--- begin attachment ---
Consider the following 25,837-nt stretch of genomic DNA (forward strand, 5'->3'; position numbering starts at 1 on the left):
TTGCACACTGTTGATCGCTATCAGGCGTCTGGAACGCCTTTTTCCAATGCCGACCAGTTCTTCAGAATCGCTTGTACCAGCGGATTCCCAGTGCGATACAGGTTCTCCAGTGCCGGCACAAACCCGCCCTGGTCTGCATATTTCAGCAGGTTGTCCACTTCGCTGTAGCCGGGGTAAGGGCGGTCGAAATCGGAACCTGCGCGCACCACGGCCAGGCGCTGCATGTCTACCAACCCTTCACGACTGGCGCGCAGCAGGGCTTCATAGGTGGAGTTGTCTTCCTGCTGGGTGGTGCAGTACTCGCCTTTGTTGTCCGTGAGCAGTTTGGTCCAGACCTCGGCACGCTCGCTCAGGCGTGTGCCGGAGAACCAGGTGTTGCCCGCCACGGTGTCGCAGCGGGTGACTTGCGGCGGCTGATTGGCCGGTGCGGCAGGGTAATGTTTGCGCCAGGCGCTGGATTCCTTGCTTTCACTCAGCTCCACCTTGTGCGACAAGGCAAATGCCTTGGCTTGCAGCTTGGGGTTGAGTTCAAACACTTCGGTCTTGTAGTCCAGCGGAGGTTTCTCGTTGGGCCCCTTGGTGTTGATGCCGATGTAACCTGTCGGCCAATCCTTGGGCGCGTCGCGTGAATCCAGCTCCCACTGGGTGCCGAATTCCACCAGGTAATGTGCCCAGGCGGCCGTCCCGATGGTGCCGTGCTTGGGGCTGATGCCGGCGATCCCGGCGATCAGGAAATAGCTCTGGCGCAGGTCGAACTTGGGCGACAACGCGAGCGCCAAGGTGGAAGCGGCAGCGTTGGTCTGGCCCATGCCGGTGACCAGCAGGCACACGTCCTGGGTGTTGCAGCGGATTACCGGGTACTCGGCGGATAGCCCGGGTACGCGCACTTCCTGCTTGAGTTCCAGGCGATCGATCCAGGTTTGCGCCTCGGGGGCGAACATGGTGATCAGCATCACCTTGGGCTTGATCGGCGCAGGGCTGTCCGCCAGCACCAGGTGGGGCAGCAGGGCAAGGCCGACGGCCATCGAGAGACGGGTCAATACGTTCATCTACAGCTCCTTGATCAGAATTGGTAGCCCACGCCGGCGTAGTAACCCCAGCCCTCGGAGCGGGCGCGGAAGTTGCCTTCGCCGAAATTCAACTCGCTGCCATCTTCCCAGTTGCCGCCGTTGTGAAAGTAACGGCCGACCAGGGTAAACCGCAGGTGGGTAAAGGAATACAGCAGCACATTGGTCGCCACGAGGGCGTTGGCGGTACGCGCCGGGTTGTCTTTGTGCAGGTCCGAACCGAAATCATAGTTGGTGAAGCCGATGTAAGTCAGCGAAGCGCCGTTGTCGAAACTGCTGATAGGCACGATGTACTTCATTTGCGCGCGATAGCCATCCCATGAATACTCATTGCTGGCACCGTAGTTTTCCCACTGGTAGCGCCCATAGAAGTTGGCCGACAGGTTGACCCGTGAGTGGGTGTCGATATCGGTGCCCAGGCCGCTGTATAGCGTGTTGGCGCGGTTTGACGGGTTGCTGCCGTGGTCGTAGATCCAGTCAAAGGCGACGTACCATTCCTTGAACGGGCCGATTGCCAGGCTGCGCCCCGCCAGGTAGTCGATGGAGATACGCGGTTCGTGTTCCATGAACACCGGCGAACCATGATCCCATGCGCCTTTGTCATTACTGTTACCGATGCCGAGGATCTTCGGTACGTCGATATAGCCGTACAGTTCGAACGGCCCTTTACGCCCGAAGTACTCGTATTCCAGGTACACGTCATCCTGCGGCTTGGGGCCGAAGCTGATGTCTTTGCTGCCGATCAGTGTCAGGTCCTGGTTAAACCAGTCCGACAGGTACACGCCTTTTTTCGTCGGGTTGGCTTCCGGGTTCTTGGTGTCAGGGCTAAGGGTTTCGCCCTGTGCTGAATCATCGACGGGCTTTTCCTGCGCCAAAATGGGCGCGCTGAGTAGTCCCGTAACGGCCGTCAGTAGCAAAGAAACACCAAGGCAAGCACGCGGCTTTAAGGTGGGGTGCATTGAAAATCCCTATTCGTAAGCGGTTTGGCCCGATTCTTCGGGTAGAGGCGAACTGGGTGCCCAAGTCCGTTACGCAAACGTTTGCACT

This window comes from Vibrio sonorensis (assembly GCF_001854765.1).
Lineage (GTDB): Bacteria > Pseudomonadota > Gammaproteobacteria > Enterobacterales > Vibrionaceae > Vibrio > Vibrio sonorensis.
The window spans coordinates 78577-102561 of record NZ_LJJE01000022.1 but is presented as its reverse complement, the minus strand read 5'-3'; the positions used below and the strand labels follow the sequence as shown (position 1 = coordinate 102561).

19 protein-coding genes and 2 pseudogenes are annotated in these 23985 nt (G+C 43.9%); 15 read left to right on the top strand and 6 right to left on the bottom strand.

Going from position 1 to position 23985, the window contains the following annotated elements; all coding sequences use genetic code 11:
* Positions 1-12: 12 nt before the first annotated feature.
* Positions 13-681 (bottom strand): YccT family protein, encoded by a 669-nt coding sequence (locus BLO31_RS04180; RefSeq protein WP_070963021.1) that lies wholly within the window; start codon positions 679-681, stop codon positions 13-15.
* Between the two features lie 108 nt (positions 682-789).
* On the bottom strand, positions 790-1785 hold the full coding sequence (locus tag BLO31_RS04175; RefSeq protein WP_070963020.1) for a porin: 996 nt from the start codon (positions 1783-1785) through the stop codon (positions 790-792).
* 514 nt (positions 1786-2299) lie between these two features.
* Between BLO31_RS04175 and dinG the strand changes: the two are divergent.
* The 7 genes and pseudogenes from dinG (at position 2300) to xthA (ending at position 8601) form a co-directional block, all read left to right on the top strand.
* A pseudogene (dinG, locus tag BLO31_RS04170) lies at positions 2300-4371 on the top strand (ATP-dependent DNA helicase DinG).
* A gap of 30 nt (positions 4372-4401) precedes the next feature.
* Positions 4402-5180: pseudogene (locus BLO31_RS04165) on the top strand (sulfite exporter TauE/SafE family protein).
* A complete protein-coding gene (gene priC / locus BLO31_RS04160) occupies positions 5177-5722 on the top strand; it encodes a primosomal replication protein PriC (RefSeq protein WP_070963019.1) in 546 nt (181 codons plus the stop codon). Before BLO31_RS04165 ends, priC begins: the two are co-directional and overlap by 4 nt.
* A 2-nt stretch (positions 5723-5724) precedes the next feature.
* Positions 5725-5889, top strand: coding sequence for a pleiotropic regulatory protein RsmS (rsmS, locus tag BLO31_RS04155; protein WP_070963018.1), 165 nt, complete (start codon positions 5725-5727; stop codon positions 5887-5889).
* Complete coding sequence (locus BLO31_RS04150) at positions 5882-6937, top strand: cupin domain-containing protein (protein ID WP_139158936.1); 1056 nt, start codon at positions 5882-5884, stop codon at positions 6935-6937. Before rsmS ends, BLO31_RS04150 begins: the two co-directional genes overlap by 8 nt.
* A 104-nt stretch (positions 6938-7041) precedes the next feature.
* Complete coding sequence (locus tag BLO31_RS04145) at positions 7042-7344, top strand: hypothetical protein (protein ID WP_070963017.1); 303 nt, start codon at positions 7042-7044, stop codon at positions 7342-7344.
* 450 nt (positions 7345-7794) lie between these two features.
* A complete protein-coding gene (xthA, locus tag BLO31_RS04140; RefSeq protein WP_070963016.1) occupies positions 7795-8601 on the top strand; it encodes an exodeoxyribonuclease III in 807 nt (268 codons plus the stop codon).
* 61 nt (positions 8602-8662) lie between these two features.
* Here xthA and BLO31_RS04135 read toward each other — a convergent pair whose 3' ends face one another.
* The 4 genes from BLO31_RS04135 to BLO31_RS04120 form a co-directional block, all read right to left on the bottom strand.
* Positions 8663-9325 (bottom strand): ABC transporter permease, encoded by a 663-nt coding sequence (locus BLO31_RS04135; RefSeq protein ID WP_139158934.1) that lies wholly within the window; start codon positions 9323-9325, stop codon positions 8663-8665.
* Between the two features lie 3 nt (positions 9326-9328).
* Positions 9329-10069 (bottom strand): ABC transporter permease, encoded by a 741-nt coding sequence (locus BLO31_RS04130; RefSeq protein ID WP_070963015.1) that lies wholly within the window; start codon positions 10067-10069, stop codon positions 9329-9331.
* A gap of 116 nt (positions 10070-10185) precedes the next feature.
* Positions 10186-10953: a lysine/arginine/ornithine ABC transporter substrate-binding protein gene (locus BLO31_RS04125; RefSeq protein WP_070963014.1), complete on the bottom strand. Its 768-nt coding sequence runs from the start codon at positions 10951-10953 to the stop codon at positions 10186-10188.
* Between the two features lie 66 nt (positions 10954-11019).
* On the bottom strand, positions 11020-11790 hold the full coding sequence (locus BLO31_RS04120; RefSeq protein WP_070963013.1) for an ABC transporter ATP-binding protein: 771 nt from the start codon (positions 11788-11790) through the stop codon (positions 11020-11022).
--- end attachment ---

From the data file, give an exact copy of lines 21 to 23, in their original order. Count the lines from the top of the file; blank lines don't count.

* Complete coding sequence (locus BLO31_RS04150) at positions 5882-6937, top strand: cupin domain-containing protein (protein ID WP_139158936.1); 1056 nt, start codon at positions 5882-5884, stop codon at positions 6935-6937. Before rsmS ends, BLO31_RS04150 begins: the two co-directional genes overlap by 8 nt.
* A 104-nt stretch (positions 6938-7041) precedes the next feature.
* Complete coding sequence (locus tag BLO31_RS04145) at positions 7042-7344, top strand: hypothetical protein (protein ID WP_070963017.1); 303 nt, start codon at positions 7042-7044, stop codon at positions 7342-7344.